Ever wonder what happened to the bands featured on the original American Pie soundtrack? Get ready to be re-introduced to the kind of mature pop rock that helps make high school movies starring 25-year-old actors so memorable: The Sylvia Platters are releasing their debut album Make Glad the Day on Nov. 27. The Martlet had a chance to speak with the band and check the album out early.
The self-proclaimed power pop group excels at upbeat tunes that strangely keep eliciting my junior high school memories. Their album will take you back to the early 2000s, a time when pop garage bands boasted angsty officious vocals and dancey guitar riffs.
Comprised of Nick Ubels (vocals, guitar), Tim Ubels (vocals, drums), Luke Agawin (guitar), and Simon Tressel (vocals, bass), the Langley-based group formed about two years ago from various cities in the Fraser Valley. This may seem like an unlikely place for modern pop devoid of any country twang. In fact, far from country influence, Make Glad the Day experiments with the infamously jazzy sound of the saxophone, which lends some originality to the band in an already pop-drenched world.
Lyrically, Make Glad the Day does just what its title suggests, with its light-hearted reminiscence of emotional experiences. According to Nick Ubels, the album is “an attempt to grapple with or celebrate [life’s] fleeting moments and experiences, positive and negative: to appreciate them for what they are and the life they make up. I think a lot of the songs reflect ways we deal with this anxiety, exhilaration, and beauty.”
The incessantly happy nature of most of the songs will drive away any negative or anxious feelings, which seems to be the music’s ultimate goal. It helps that the album’s audio is mastered precisely for all you audiophiles out there, and the cleanly self-produced tracks already sound fit for daytime radio.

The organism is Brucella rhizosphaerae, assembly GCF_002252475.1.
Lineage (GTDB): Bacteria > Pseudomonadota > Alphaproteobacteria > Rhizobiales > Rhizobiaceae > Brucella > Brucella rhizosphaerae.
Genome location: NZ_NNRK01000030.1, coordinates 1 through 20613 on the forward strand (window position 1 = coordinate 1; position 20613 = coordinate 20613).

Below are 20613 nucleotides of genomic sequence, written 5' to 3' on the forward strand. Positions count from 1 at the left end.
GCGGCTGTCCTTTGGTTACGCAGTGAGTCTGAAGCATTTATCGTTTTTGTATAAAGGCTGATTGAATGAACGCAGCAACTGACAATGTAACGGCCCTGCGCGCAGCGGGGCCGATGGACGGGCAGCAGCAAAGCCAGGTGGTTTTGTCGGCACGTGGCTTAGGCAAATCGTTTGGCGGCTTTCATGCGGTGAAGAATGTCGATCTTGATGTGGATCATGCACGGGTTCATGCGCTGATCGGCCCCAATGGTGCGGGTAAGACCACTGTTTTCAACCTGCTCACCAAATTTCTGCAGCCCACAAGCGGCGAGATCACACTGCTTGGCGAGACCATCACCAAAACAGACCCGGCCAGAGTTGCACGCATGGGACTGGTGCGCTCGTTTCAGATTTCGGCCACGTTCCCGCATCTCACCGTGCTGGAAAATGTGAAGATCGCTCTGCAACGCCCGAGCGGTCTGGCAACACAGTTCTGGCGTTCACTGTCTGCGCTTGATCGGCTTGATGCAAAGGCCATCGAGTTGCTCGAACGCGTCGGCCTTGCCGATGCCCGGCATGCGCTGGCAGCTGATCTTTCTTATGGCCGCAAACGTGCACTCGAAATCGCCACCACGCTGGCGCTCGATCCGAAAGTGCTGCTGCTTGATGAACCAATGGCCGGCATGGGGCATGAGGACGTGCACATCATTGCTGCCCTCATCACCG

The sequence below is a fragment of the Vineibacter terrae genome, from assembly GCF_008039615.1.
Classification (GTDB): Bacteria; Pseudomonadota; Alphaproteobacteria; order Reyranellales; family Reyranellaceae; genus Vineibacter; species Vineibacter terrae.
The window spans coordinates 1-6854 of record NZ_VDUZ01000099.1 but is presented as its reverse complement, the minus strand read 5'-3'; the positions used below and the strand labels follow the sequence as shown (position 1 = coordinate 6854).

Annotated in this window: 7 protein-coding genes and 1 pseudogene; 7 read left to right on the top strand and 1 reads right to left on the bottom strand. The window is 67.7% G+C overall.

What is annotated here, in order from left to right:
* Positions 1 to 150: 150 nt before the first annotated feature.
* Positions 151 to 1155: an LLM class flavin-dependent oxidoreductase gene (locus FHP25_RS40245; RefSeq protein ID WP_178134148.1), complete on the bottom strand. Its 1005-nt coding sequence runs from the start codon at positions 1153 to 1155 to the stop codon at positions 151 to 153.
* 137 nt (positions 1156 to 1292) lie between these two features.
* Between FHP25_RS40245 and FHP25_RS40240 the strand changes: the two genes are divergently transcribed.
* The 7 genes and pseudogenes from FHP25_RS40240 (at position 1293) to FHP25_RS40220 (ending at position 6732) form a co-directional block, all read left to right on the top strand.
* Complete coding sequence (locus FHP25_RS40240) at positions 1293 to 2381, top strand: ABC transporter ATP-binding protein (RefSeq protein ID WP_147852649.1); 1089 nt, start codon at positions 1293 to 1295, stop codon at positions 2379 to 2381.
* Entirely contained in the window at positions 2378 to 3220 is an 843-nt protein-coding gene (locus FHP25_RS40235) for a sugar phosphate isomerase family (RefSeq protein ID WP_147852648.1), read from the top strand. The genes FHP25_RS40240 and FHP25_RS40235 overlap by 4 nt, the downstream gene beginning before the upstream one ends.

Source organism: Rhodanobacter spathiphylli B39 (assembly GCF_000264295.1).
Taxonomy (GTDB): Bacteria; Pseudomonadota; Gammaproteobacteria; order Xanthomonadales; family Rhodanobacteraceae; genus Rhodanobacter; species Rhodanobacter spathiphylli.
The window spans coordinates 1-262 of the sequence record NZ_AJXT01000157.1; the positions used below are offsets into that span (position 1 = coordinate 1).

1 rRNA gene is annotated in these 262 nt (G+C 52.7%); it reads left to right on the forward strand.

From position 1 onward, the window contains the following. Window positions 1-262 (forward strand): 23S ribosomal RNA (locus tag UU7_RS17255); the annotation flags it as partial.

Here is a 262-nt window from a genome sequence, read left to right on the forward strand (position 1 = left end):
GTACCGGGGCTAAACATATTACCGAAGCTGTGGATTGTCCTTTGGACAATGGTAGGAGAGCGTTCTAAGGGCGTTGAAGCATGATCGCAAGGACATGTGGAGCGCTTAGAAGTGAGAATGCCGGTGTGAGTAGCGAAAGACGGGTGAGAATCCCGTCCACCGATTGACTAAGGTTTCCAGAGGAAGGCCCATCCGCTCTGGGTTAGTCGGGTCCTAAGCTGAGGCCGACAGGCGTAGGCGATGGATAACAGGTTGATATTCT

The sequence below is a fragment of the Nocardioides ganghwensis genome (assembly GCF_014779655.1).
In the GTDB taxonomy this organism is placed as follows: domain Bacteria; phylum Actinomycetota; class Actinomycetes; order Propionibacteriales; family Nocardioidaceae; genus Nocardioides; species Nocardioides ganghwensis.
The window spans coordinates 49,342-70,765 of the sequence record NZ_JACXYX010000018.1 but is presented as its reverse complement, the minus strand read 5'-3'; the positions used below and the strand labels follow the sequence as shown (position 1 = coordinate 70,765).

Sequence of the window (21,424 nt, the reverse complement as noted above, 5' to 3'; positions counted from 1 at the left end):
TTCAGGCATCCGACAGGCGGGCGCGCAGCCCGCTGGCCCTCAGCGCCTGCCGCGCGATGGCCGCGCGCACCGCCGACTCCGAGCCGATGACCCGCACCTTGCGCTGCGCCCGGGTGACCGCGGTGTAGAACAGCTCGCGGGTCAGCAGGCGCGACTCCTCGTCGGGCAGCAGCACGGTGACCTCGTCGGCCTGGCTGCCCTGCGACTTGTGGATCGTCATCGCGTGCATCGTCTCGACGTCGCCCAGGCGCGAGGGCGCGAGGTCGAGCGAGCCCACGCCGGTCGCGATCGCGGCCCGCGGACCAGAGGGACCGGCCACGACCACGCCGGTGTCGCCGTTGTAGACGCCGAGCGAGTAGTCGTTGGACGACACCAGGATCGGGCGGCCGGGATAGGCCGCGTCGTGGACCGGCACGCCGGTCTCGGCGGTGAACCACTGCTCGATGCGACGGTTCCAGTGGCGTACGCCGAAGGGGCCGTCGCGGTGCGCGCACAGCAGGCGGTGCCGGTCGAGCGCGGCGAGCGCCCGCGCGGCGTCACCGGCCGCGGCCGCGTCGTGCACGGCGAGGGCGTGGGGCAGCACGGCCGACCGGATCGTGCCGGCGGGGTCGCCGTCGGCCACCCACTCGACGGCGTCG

The Sylvia Platter’s album title comes from Percy Shelley’s poem, “Mutability;” and on that note, yes, the band actually reads Sylvia Plath. Compared with the band’s whimsical and celebratory musical tone, their reference to Plath seems mildly ironic, given her dark and imposing reputation. I think the Walt Whitmanners might be more fitting.
The Sylvia Platters are energetic about performing and thrilled to be a band. That emotion absolutely translates into their music. Newest band member Agawin said, “I will never forget the first time I played a show with a band. It’s such an adrenaline rush for me every time I’m on a stage. The energy and relationship between everyone in the room, whether they are performer or crowd member, is something special that can’t be replicated.”
Drummer Tim Ubels added, “I always enjoy the feeling of being able to walk onto a stage, pick up my sticks, count in, and fill the room with music that gets the audience’s attention.”
Check out the Sylvia Platters when they digitally release their album on Nov. 27 at bandcamp.com/sylviaplatters; you can also pre-order their vinyl set to release in early 2016 at thesylviaplatters.com.